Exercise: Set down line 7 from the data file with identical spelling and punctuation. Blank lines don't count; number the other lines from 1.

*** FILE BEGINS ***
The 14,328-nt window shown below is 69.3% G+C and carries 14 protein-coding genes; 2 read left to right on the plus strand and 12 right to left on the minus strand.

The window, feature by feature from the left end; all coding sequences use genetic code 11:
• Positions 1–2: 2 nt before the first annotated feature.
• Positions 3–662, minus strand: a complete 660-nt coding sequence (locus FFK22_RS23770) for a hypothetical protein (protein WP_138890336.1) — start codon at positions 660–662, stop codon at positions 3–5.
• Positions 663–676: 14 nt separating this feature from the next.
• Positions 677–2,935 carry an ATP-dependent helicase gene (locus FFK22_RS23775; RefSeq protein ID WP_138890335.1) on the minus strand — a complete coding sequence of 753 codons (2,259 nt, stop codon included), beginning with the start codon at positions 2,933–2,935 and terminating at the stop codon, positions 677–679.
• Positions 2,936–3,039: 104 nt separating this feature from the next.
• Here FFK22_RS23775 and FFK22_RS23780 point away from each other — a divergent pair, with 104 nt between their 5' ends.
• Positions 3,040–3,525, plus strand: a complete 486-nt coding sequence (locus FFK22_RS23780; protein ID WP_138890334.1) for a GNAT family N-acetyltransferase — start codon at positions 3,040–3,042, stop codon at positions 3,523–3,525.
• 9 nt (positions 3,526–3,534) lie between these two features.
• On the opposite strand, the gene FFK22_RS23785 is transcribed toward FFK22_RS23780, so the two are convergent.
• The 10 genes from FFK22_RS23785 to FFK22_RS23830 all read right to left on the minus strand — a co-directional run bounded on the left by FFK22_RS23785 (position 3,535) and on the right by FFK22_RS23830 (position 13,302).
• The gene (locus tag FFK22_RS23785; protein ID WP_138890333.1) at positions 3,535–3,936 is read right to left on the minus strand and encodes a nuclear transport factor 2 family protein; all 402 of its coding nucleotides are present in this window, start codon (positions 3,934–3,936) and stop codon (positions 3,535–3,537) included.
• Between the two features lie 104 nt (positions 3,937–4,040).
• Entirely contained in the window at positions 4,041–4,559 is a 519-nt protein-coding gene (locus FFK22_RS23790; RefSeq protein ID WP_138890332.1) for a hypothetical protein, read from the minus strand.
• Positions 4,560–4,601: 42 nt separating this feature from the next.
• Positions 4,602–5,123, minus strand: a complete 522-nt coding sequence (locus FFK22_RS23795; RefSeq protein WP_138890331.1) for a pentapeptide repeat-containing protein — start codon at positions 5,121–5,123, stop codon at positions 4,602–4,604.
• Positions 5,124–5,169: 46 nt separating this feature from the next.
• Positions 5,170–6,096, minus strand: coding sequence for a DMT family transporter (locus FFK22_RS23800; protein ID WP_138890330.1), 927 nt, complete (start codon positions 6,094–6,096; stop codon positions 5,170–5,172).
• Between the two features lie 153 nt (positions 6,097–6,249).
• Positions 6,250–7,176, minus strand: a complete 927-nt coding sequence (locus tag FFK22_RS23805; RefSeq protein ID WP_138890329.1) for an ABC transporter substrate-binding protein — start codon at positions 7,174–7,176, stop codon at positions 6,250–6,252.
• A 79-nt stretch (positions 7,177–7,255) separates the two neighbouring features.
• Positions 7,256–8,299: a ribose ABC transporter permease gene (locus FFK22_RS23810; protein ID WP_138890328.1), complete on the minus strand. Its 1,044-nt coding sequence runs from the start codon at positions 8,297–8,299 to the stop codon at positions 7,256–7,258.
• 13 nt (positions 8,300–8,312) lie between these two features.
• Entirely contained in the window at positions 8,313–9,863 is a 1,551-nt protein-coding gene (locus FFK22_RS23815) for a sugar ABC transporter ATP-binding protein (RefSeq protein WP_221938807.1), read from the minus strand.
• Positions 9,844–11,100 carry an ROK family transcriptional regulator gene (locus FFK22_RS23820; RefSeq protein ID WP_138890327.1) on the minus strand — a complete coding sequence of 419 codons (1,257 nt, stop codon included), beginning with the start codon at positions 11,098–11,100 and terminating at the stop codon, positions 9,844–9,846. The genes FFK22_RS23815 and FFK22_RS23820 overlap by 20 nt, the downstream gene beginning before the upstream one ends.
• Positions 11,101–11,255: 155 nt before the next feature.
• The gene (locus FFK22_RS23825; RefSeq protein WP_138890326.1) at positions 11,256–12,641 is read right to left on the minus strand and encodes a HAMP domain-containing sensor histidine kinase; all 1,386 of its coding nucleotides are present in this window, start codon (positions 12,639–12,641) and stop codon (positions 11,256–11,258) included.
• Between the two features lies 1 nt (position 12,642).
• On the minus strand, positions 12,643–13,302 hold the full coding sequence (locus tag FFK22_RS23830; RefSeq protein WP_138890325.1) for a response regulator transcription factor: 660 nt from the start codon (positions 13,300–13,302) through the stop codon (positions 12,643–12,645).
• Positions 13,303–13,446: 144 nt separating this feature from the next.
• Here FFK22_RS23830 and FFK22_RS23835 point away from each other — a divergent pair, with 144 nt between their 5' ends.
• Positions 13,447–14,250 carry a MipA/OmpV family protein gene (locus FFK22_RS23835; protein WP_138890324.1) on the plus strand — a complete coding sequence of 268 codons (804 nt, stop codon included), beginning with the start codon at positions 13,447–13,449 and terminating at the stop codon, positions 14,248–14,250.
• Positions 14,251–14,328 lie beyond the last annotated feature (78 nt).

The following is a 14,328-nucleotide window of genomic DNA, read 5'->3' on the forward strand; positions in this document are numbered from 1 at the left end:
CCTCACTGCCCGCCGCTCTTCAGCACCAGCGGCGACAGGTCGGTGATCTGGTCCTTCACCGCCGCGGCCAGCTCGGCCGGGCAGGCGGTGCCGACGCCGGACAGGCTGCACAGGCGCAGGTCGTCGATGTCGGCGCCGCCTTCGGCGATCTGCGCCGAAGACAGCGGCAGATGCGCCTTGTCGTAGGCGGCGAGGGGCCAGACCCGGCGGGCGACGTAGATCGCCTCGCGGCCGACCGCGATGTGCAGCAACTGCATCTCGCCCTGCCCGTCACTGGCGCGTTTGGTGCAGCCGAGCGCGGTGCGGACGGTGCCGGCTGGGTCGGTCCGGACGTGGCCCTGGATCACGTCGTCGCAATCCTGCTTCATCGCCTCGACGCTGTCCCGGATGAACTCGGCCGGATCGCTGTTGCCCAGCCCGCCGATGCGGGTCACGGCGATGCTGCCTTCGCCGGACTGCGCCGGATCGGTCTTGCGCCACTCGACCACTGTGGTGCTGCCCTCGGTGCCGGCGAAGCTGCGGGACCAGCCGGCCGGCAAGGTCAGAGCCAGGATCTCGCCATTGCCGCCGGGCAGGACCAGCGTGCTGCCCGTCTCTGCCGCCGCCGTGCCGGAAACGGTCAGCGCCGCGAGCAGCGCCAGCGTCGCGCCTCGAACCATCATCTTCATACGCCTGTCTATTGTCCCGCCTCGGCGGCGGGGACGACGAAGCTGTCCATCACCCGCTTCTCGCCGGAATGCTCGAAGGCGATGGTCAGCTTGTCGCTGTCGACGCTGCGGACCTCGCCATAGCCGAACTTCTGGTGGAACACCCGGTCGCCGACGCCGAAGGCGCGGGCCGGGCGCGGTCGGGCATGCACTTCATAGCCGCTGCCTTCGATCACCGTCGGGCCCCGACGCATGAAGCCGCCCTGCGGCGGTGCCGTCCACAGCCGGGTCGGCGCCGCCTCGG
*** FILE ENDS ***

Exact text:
• Positions 2,936–3,039: 104 nt separating this feature from the next.